About the sunflower seeds. I used to just put a whole bunch of them in my mouth at the same time, suck all the salt off, then spit them all out machine-gun-style. I could’ve probably set a world record in that, too. But now, I’ve matured. Now I take my time, moving them around, positioning them for the perfect bite to pop open the shell, then carefully separating the seed from it with my tongue, then—and this is the hard part—keeping the little seed safe in the space between my teeth and tongue, I spit the shells out. And finally, after all that, I chew the seed up. I’m like a master at it, even though, honestly, sunflower seeds don’t taste like nothing. I’m not even sure they’re really worth all the hassle. But I like the process anyway.

My dad used to eat sunflower seeds too. That’s where I get it from. But he used to chew the whole thing up. The shells, the seeds, everything. Just devour them like some kind of beast. When I was really young, I used to ask him if a sunflower was going to grow inside of him since he ate the seeds so much. He was always watching some kind of game, like football or basketball, and he’d turn to me just for a second, just long enough to not miss a play, and say, “Sunflowers are all up in me, kid.” Then he’d shake up the seeds in his palm like dice, before throwing another bunch in his grill to chomp down on.

But let me tell you, my dad was lying. Wasn’t no sunflowers growing in him. Couldn’t have been. I don’t know a whole lot about sunflowers, but I know they’re pretty and girls like them, and I know the word sunflower is made up of two good words, and that man ain’t got two good words in him, or anything that any girl would like, because girls don’t like men who try to shoot them and their son. And that’s the kind of man he was.

It was three years ago when my dad lost it. When the liquor made him meaner than he’d ever been. Every other night he would become a different person, like he’d morph into someone crazy, but this one night my mother decided to finally fight back. This one night everything went worse. I had my head sandwiched between the mattress and my pillow, something I got used to doing whenever they were going at it, when my mom crashed into my bedroom.

“We gotta go,” she said, yanking the covers off the bed. And when I didn’t move fast enough, she yelled, “Come on!”

Next thing I knew, she was dragging me down the hallway, my feet tripping over themselves. And that’s when I looked back and saw him, my dad, staggering from the bedroom, his lips bloody, a pistol in his hand.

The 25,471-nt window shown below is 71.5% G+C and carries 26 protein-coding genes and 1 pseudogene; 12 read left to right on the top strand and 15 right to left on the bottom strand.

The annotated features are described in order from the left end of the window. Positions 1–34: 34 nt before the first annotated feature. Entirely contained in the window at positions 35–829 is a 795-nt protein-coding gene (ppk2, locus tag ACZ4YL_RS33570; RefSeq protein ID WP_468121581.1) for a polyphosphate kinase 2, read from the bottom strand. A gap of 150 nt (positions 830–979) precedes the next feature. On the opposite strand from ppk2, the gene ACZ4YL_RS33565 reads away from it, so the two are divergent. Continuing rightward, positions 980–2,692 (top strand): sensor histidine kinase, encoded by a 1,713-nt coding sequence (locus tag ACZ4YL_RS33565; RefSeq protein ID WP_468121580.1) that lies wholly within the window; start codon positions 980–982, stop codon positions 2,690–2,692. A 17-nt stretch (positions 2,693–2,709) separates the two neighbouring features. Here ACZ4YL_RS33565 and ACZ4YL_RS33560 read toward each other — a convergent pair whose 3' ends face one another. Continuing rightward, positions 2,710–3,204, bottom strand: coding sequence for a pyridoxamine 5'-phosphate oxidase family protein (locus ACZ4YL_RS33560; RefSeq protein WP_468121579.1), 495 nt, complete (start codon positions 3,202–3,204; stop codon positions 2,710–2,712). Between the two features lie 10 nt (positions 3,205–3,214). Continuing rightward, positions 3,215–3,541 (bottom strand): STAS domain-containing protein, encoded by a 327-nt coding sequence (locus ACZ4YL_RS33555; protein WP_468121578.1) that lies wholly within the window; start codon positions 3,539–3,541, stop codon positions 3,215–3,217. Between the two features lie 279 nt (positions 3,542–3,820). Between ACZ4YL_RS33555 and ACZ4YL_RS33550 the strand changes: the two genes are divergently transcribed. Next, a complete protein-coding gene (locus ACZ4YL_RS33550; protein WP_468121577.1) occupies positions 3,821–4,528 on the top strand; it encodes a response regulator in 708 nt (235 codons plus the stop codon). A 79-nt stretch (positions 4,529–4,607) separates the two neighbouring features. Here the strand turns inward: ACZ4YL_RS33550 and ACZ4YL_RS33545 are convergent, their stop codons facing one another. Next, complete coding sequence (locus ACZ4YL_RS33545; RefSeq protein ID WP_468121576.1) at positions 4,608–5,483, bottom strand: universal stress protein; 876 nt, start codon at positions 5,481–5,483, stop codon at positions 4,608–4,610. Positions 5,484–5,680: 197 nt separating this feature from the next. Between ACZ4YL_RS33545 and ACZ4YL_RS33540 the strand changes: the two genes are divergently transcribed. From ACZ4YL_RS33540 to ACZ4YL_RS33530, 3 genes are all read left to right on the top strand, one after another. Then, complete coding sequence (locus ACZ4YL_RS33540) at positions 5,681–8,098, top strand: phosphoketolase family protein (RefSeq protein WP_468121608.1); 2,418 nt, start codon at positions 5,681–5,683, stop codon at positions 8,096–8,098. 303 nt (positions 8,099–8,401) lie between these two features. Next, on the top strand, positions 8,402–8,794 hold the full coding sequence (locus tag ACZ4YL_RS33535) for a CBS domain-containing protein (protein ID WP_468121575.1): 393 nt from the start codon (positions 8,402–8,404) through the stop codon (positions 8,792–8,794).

“Don’t make me do this, Terri!” he angry-begged, but me and my mom kept rolling. The sound of the gun cocking. The sound of the door unlocking. As soon as she swung the door open, my dad fired a shot. He was shooting at us! My dad! My dad was actually shooting . . . at . . . US! His wife and his boy! I didn’t look to see what he hit, mainly because I was scared it was gonna be me. Or Ma. The sound was big, and sharp enough to make me feel like my brain was gonna pop in my head, enough to make my heart hiccup. But the craziest thing was, I felt like the shot—loudest sound I ever heard—made my legs move even faster. I don’t know if that’s possible, but that’s definitely what it seemed like.

My mom and I kept running, down the staircase into the street, breaking into the darkness with death chasing behind us. We ran and ran and ran, until finally we came up on Mr. Charles’s store, which, luckily for us, stays open 24/7. Mr. Charles took one look at me and my mom, out of breath, crying, barefoot in our pajamas, and hid us in his storage room while he called the cops. We stayed there all night.

I haven’t seen my dad since. Ma said the cops said that when they got to the house, he was sitting outside on the steps, shirtless, with the pistol beside him, guzzling beer, eating sunflower seeds, waiting. Like he wanted to get caught. Like it was no big deal. They gave him ten years in prison, and to be honest, I don’t know if I’m happy about that or not. Sometimes, I wish he would’ve gotten forever in jail. Other times, I wish he was home on the couch, watching the game, shaking seeds in his hand. Either way, one thing is for sure: that was the night I learned how to run. So when I was done sitting at the bus stop in front of the gym, and came across all those kids on the track at the park, practicing, I had to go see what was going on, because running ain’t nothing I ever had to practice. It’s just something I knew how to do.

Meet the Author

Jason Reynolds is crazy. About stories. He is the author of critically acclaimed When I Was the Greatest, for which he was the recipient of the Coretta Scott King/John Steptoe Award for New Talent; the Coretta Scott King Honor books Boy in the Black Suit and All American Boys (cowritten with Brendan Kiely, also the winner of the Walter Dean Myers Award); As Brave As You, his stunning middle grade debut that was a Time Book of the Year and winner of the Kirkus Award; and Ghost, the first book in his middle grade Track series, which was also a National Book Award finalist. You can find his ramblings at JasonWritesBooks.com.

Customer Reviews

Average Review:

Post to your social network

     

Most Helpful Customer Reviews

See all customer reviews

Ghost 5 out of 5 based on 0 ratings. 1 reviews.
Anonymous 12 days ago
I LOVE THIS BOOK!!!!!!! but i kinda wanted it to be longer or have a second one. THANKS SO MUCH MR REYNOLDS!!!!!!!!!!!!!!!!!!!